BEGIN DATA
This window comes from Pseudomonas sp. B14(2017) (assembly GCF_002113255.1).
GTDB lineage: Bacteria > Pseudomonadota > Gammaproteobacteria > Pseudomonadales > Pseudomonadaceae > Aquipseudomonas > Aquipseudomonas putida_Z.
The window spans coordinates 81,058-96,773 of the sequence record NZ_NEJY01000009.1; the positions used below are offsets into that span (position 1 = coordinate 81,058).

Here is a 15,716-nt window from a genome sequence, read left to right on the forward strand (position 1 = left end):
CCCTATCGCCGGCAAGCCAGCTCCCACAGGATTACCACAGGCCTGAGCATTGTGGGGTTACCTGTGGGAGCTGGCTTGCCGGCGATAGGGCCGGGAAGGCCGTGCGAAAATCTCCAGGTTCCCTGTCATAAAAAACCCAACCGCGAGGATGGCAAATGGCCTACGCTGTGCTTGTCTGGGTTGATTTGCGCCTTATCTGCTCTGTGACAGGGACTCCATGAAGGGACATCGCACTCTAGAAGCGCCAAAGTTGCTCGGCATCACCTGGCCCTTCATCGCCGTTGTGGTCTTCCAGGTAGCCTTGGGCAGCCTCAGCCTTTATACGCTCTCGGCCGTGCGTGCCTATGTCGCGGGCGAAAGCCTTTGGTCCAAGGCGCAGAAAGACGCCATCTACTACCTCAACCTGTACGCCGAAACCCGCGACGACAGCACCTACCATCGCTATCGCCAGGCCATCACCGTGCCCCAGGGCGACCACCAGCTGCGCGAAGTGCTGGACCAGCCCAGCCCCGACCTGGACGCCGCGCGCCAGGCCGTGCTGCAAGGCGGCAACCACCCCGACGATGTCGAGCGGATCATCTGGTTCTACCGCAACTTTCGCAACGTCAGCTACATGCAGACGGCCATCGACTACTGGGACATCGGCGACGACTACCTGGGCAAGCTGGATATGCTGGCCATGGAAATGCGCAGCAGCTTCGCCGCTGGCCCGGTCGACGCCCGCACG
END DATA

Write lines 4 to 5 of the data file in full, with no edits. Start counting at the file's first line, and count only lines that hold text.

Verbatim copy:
Here is a 15,716-nt window from a genome sequence, read left to right on the forward strand (position 1 = left end):
CCCTATCGCCGGCAAGCCAGCTCCCACAGGATTACCACAGGCCTGAGCATTGTGGGGTTACCTGTGGGAGCTGGCTTGCCGGCGATAGGGCCGGGAAGGCCGTGCGAAAATCTCCAGGTTCCCTGTCATAAAAAACCCAACCGCGAGGATGGCAAATGGCCTACGCTGTGCTTGTCTGGGTTGATTTGCGCCTTATCTGCTCTGTGACAGGGACTCCATGAAGGGACATCGCACTCTAGAAGCGCCAAAGTTGCTCGGCATCACCTGGCCCTTCATCGCCGTTGTGGTCTTCCAGGTAGCCTTGGGCAGCCTCAGCCTTTATACGCTCTCGGCCGTGCGTGCCTATGTCGCGGGCGAAAGCCTTTGGTCCAAGGCGCAGAAAGACGCCATCTACTACCTCAACCTGTACGCCGAAACCCGCGACGACAGCACCTACCATCGCTATCGCCAGGCCATCACCGTGCCCCAGGGCGACCACCAGCTGCGCGAAGTGCTGGACCAGCCCAGCCCCGACCTGGACGCCGCGCGCCAGGCCGTGCTGCAAGGCGGCAACCACCCCGACGATGTCGAGCGGATCATCTGGTTCTACCGCAACTTTCGCAACGTCAGCTACATGCAGACGGCCATCGACTACTGGGACATCGGCGACGACTACCTGGGCAAGCTGGATATGCTGGCCATGGAAATGCGCAGCAGCTTCGCCGCTGGCCCGGTCGACGCCCGCACG